Pet Friendly Travel Tips for Safe and Fun Vacations

Taking a pet along on a trip can make the family vacation more fun for everyone, if planned carefully. Here are some trip tips to make traveling with a dog enjoyable.

While cats rarely appreciate displacement, most dogs love to accompany owners on vacation. However, traveling with animals must be carefully planned since changing climates and environmental differences can cause stress and affect the health of the animal. Border crossing procedures, possible disease risks in foreign countries, and legalities should also be explored.

Travel by car

Dogs are best kept in a crate for car and airline travel. Available at pet supply stores, crates can keep pets from getting into trouble in a hotel or at a host’s home. Freely moving pets can affect the driver and thus indirectly cause accidents.

To avoid car sickness, feed pets very little before a trip and provide fresh water regularly. Check that the animal gets enough fresh air, but avoid drafts that can lead to eye infections. Consider taking a break every two hours. Heat is the main enemy while driving: Never leave a pet alone in the car since the heat can be deadly.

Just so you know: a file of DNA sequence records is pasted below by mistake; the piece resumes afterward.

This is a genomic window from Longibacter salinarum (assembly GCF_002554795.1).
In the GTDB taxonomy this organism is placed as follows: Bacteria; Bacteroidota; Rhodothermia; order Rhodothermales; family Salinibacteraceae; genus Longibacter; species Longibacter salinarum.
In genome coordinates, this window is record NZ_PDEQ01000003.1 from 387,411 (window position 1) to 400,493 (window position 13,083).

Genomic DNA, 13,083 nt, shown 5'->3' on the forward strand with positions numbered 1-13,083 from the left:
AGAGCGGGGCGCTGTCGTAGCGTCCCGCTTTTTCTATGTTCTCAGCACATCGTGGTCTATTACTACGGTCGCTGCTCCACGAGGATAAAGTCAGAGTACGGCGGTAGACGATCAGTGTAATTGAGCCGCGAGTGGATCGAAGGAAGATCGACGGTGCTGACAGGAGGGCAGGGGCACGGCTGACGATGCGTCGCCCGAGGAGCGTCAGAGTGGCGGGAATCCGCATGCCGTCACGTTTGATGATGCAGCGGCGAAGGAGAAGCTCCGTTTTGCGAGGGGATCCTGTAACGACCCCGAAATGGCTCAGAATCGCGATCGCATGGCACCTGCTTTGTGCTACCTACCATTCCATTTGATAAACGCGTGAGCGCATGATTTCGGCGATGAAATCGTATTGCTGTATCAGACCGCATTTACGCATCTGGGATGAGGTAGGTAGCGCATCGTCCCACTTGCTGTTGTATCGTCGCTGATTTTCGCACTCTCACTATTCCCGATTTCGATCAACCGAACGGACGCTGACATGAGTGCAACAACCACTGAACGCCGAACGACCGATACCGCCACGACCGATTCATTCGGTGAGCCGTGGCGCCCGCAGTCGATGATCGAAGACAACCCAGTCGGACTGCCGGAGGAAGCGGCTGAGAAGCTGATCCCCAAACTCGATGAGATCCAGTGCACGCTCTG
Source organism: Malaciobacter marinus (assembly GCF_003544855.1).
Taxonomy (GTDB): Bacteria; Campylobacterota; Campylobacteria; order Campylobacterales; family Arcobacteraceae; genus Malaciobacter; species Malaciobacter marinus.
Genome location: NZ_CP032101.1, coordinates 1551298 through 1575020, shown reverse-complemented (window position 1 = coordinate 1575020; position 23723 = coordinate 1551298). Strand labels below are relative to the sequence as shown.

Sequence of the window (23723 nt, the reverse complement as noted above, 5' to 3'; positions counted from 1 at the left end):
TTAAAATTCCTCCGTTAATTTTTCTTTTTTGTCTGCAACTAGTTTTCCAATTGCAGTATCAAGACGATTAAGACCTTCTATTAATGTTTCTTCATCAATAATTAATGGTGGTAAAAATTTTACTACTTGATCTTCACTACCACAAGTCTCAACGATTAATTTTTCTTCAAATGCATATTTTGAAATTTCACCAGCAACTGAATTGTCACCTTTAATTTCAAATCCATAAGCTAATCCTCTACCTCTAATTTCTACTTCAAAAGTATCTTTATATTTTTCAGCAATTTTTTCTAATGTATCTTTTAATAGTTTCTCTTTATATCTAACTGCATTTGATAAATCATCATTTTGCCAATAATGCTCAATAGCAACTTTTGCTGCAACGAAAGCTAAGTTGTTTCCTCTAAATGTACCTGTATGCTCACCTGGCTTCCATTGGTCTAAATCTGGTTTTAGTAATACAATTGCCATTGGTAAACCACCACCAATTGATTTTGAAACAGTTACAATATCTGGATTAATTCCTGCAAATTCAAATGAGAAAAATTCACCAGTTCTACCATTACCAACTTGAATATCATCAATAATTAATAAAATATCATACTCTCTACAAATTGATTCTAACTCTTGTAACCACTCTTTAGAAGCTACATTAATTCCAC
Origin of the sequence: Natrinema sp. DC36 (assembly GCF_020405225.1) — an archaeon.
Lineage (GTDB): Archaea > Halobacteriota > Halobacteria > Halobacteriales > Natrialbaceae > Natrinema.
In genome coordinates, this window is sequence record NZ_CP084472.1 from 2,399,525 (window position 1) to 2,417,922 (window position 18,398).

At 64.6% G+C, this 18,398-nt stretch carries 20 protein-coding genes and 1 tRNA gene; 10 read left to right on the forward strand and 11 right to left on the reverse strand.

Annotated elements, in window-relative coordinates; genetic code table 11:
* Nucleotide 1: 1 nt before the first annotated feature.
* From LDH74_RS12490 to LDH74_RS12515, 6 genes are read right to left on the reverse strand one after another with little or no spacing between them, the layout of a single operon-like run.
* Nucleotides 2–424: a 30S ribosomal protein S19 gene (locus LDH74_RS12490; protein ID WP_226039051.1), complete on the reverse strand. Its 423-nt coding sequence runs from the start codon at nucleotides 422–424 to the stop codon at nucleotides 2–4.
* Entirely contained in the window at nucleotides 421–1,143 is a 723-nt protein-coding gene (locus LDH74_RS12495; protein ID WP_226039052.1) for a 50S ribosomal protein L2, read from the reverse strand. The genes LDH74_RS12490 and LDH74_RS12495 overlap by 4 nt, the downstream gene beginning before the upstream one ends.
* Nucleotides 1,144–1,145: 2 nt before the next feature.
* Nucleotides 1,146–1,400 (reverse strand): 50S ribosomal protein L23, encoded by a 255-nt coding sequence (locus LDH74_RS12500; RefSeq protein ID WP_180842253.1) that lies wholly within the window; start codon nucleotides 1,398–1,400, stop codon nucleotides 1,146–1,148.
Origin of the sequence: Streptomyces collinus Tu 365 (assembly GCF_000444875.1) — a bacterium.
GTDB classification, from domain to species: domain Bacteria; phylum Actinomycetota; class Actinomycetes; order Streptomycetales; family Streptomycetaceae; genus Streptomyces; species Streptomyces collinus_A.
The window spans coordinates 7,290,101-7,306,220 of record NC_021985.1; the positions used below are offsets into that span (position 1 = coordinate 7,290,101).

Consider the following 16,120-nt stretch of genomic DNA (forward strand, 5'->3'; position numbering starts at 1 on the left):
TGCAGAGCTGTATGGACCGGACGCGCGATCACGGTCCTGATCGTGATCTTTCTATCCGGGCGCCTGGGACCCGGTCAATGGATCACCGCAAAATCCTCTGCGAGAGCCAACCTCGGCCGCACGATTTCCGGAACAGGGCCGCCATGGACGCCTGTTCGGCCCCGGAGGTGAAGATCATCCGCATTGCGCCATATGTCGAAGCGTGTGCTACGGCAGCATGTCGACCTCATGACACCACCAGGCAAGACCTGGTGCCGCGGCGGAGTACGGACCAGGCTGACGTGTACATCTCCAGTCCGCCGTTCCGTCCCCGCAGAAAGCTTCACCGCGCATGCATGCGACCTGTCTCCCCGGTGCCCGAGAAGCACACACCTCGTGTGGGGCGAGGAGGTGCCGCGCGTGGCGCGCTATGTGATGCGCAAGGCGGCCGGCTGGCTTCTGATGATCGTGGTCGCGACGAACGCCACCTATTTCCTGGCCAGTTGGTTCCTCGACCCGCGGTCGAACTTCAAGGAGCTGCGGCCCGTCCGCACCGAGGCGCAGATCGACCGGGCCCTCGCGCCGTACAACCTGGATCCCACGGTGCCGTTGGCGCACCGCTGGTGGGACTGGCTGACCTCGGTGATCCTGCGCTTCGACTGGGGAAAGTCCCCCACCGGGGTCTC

Travel by plane

Some airlines allow small dogs to fly in the cabin under the seat in a carrier or crate. Larger dogs are transported in a special crate in the cargo area. Most airlines only allow a certain number of dogs on the same flight, so flights should be booked in advance.

Dogs with shortness of breath, heart problems or other health disorders, or dogs who are old or weak, shouldn’t be transported by plane. The pressure, temperature and oxygen levels in the cargo area are subject to change, which can be fatal for these animals.

Be careful with tranquilizers. Many cause a drop in blood pressure, which can be dangerous in the lower pressure of the cargo space. If sedatives are used, pet owners should note the name, dosage and time of administration.

Health and safety

Stray dogs, ticks and mosquitoes often transmit diseases. Pets traveling to warmer and more humid climates may develop parasitic or bacterial diseases such as babesiosis, leishmaniasis, ehrlichiosis and dirofilariasis (heartworm). These diseases can have very serious consequences or can even be fatal. Pet owners should use sufficient bug repellant to protect animals from ticks and mosquitos.

If it turns out the pet would be better off boarded in a kennel while on vacation, reserve space well in advance. During peak tourist seasons the kennels are often sold out ahead of time. Clarify what vaccinations your pet needs for kennel stay. When you entrust your pet to a friend or a sitter, allow enough time for them to get to know each other.



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